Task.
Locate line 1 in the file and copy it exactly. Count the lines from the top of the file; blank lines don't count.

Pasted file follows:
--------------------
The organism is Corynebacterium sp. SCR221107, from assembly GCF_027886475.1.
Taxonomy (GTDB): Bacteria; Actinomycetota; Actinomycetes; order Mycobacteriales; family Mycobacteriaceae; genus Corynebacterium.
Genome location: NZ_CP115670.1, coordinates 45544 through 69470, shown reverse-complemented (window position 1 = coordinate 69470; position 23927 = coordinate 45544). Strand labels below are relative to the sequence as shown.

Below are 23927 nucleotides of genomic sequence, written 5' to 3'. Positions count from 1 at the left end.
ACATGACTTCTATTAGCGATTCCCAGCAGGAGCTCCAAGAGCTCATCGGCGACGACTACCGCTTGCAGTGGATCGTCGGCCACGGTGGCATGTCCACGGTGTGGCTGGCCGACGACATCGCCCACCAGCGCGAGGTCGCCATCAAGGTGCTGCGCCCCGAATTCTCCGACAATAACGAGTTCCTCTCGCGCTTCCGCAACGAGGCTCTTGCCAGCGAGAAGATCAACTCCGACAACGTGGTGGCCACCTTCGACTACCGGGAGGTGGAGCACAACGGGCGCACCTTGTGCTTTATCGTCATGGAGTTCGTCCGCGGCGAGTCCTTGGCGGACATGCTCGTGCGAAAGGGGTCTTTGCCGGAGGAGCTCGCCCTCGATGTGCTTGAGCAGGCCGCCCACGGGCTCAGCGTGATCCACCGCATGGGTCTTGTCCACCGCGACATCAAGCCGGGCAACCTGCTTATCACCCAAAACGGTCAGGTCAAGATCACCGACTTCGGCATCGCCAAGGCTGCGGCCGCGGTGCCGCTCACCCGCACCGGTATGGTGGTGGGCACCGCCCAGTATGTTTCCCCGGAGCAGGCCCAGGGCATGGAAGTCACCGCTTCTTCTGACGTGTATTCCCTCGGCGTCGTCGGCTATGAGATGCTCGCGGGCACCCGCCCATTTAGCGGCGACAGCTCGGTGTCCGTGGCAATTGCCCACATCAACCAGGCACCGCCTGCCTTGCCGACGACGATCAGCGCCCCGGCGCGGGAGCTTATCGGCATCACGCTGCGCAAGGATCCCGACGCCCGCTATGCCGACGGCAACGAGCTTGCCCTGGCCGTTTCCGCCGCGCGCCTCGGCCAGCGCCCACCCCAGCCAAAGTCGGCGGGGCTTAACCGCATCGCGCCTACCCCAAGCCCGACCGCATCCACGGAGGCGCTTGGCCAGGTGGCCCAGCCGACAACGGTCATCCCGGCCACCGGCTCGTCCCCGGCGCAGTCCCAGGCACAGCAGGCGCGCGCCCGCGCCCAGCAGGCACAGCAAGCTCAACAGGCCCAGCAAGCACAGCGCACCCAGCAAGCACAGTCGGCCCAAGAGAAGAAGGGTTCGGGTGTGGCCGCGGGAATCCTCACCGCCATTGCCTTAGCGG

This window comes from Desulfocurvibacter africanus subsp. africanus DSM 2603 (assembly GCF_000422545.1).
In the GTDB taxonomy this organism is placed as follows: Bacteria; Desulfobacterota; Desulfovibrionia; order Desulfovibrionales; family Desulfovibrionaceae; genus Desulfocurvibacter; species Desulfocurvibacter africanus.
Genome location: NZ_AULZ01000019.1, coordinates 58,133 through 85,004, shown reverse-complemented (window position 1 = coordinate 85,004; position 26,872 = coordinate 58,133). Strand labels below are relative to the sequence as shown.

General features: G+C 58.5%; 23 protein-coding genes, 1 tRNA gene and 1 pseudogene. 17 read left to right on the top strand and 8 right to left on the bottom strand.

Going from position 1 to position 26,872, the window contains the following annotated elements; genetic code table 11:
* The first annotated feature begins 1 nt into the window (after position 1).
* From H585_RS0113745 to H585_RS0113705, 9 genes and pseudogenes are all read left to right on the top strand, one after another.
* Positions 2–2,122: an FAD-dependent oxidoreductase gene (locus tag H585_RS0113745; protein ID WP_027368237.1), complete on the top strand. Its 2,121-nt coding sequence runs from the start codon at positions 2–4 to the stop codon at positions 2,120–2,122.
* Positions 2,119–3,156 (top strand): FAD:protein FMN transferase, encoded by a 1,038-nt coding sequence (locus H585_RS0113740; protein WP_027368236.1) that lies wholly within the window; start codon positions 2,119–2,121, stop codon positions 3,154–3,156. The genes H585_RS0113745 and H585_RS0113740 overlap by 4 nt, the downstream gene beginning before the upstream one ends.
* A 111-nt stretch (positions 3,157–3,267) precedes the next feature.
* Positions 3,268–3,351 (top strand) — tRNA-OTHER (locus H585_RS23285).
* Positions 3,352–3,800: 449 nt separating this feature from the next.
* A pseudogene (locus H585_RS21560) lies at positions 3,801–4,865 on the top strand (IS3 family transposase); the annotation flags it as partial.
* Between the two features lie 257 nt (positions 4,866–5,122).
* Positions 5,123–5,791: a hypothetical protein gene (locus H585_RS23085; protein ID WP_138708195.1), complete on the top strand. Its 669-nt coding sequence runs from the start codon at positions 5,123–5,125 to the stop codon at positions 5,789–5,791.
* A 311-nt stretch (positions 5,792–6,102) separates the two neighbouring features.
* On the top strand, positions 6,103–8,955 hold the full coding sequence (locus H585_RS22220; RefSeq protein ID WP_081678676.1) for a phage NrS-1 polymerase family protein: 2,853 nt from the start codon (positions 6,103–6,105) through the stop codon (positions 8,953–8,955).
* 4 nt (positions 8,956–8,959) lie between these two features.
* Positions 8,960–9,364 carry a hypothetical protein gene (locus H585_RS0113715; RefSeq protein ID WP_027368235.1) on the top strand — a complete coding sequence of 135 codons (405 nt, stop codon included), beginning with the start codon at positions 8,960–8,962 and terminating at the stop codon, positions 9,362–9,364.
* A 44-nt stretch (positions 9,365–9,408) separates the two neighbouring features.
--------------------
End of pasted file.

The organism is Corynebacterium sp. SCR221107, from assembly GCF_027886475.1.